hit tracker Homeless dubbed ‘cave people’ live in dark tunnels used as war shelter – putting themselves at risk of horror injuries – Newsmix.pics

Homeless dubbed ‘cave people’ live in dark tunnels used as war shelter – putting themselves at risk of horror injuries

THE dangerous life of homeless cave-dwellers who lived in dark tunnels once used as WWII air raid shelters can be revealed.

The Brinksway Caves close to Stockport, Greater Manchester, are a treacherous system of sandstone hideyholes.

Andy Kelvin / Kelvinmedia

These dark caves were once used as air-raid shelters[/caption]

Andy Kelvin / Kelvinmedia

The dangerous caves overlook the Mersey[/caption]

Andy Kelvin / Kelvinmedia

The caves are hidden behind a fence which borders a main road[/caption]

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The Brinksway Caves close to Stockport used to house homeless people[/caption]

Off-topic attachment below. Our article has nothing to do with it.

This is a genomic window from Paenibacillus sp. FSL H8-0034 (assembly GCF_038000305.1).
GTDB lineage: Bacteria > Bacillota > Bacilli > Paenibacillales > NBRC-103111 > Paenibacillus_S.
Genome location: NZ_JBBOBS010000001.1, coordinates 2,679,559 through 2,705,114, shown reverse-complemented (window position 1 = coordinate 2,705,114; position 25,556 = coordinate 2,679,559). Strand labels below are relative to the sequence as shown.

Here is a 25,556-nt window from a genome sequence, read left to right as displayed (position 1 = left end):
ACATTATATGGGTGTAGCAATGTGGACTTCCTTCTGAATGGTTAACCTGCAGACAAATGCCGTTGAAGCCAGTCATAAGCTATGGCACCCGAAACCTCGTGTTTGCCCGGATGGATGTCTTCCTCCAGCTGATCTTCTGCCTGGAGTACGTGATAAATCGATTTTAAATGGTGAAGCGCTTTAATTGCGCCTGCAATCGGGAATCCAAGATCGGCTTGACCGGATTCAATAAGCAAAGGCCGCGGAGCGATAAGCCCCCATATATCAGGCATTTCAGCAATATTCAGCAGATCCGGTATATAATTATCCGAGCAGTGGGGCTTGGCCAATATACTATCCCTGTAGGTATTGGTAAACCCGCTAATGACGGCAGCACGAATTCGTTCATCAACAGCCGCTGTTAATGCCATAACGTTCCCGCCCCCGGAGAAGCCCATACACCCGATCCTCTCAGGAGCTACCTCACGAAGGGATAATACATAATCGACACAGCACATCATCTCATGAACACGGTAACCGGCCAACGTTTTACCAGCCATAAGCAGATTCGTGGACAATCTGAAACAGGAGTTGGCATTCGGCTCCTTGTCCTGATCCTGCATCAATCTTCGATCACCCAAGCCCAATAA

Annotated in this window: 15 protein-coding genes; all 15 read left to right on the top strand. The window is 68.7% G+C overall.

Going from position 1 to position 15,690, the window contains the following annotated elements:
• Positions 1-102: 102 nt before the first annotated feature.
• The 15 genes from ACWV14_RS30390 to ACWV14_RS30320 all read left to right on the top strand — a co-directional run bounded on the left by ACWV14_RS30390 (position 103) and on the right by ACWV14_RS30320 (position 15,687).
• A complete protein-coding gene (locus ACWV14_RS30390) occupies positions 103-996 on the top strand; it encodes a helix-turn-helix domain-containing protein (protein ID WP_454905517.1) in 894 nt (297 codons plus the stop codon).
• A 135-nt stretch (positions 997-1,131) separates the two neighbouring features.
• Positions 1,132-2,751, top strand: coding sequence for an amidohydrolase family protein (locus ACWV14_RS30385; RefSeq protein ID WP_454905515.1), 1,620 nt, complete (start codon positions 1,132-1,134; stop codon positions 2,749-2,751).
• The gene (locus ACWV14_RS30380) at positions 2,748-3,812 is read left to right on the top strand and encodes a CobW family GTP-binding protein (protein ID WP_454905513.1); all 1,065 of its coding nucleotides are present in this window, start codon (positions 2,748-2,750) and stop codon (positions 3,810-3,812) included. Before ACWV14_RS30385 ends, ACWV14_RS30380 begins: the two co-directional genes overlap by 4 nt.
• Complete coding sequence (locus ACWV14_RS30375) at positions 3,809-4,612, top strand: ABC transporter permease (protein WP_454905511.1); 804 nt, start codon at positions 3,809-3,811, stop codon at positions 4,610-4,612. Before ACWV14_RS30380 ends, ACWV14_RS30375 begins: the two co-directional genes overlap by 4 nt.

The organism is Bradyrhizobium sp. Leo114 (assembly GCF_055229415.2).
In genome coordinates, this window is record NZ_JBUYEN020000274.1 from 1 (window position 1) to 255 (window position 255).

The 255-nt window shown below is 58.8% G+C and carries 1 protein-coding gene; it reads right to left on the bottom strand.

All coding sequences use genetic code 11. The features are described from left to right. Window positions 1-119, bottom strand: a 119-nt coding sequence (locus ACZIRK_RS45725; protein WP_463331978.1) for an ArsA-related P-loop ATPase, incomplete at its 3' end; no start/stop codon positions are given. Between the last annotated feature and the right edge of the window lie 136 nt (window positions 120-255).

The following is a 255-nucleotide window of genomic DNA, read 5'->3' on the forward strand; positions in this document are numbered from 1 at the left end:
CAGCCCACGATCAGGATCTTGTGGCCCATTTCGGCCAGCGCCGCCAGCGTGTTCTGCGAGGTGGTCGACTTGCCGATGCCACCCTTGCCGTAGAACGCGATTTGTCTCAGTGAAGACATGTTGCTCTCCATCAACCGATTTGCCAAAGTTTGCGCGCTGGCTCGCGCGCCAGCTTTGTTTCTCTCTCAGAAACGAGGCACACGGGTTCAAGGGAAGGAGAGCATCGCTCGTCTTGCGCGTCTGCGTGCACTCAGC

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Rough sleepers sought shelter there, putting themselves in grave danger[/caption]

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Emma Vellino fractured her spine after falling into the River Mersey from the caves[/caption]

They take their name from a nearby road that stretches a small portion of the A560 to Cheadle Hulme.

Until a few years ago, rough sleepers had been seeking shelter there as a last resort.

And while being less exposed to the elements, the cave life was particularly dangerous – several dwellers have fallen into the River Mersey, including one woman who broke her spine.

Some reports also suggest inhabitants suffered with Victorian ailments like trenchfoot.

They’re just a health hazard, people were having to almost mountain climb to get there and they were falling into the river. They were building fires in the caves and it was sucking the oxygen out, and they were unaware that they were slowly killing themselves, basically


Edward LeachStockport’s Homeless Project co-founder

While the site’s close proximity to the town centre means they are vulnerable to raids by thieves.

Reverend Edward Leach, who co-founded Stockport’s Homeless Project 12 years ago, would regularly go down to the camp for outreach work.